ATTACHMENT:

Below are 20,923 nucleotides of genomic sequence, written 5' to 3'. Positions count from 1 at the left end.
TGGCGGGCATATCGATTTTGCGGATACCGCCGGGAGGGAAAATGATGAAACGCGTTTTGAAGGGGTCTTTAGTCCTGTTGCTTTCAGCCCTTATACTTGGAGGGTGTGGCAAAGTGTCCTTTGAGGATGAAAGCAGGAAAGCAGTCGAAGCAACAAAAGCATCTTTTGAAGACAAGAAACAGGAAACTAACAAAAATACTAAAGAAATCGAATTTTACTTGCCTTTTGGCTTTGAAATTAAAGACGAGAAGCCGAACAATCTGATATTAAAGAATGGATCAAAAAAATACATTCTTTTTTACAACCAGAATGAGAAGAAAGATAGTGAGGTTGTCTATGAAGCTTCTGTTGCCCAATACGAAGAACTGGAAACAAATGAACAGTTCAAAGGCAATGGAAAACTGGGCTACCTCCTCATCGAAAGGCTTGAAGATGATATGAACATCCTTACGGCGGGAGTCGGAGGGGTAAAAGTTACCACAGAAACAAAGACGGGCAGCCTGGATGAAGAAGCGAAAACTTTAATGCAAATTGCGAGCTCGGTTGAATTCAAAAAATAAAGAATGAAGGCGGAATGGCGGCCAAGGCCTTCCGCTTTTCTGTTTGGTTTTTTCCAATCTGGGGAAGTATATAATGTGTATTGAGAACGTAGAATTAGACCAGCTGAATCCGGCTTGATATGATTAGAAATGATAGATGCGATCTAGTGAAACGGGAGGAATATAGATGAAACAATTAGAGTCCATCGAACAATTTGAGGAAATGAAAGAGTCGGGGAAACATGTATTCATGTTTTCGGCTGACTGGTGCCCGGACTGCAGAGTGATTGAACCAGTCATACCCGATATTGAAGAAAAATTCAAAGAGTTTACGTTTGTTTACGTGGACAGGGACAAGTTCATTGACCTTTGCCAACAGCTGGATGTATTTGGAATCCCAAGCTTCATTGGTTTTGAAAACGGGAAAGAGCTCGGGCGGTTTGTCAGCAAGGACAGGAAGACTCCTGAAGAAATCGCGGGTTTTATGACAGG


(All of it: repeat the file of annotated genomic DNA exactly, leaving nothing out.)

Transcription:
Below are 20,923 nucleotides of genomic sequence, written 5' to 3'. Positions count from 1 at the left end.
TGGCGGGCATATCGATTTTGCGGATACCGCCGGGAGGGAAAATGATGAAACGCGTTTTGAAGGGGTCTTTAGTCCTGTTGCTTTCAGCCCTTATACTTGGAGGGTGTGGCAAAGTGTCCTTTGAGGATGAAAGCAGGAAAGCAGTCGAAGCAACAAAAGCATCTTTTGAAGACAAGAAACAGGAAACTAACAAAAATACTAAAGAAATCGAATTTTACTTGCCTTTTGGCTTTGAAATTAAAGACGAGAAGCCGAACAATCTGATATTAAAGAATGGATCAAAAAAATACATTCTTTTTTACAACCAGAATGAGAAGAAAGATAGTGAGGTTGTCTATGAAGCTTCTGTTGCCCAATACGAAGAACTGGAAACAAATGAACAGTTCAAAGGCAATGGAAAACTGGGCTACCTCCTCATCGAAAGGCTTGAAGATGATATGAACATCCTTACGGCGGGAGTCGGAGGGGTAAAAGTTACCACAGAAACAAAGACGGGCAGCCTGGATGAAGAAGCGAAAACTTTAATGCAAATTGCGAGCTCGGTTGAATTCAAAAAATAAAGAATGAAGGCGGAATGGCGGCCAAGGCCTTCCGCTTTTCTGTTTGGTTTTTTCCAATCTGGGGAAGTATATAATGTGTATTGAGAACGTAGAATTAGACCAGCTGAATCCGGCTTGATATGATTAGAAATGATAGATGCGATCTAGTGAAACGGGAGGAATATAGATGAAACAATTAGAGTCCATCGAACAATTTGAGGAAATGAAAGAGTCGGGGAAACATGTATTCATGTTTTCGGCTGACTGGTGCCCGGACTGCAGAGTGATTGAACCAGTCATACCCGATATTGAAGAAAAATTCAAAGAGTTTACGTTTGTTTACGTGGACAGGGACAAGTTCATTGACCTTTGCCAACAGCTGGATGTATTTGGAATCCCAAGCTTCATTGGTTTTGAAAACGGGAAAGAGCTCGGGCGGTTTGTCAGCAAGGACAGGAAGACTCCTGAAGAAATCGCGGGTTTTATGACAGG